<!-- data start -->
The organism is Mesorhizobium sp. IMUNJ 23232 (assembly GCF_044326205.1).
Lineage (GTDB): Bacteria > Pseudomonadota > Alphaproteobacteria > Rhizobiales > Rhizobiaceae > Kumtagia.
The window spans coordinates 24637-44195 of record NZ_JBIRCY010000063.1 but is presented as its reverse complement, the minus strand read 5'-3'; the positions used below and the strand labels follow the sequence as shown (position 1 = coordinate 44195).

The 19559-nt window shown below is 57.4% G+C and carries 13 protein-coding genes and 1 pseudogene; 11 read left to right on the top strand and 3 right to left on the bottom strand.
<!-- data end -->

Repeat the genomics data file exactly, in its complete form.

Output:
The organism is Mesorhizobium sp. IMUNJ 23232 (assembly GCF_044326205.1).
Lineage (GTDB): Bacteria > Pseudomonadota > Alphaproteobacteria > Rhizobiales > Rhizobiaceae > Kumtagia.
The window spans coordinates 24637-44195 of record NZ_JBIRCY010000063.1 but is presented as its reverse complement, the minus strand read 5'-3'; the positions used below and the strand labels follow the sequence as shown (position 1 = coordinate 44195).

The 19559-nt window shown below is 57.4% G+C and carries 13 protein-coding genes and 1 pseudogene; 11 read left to right on the top strand and 3 right to left on the bottom strand.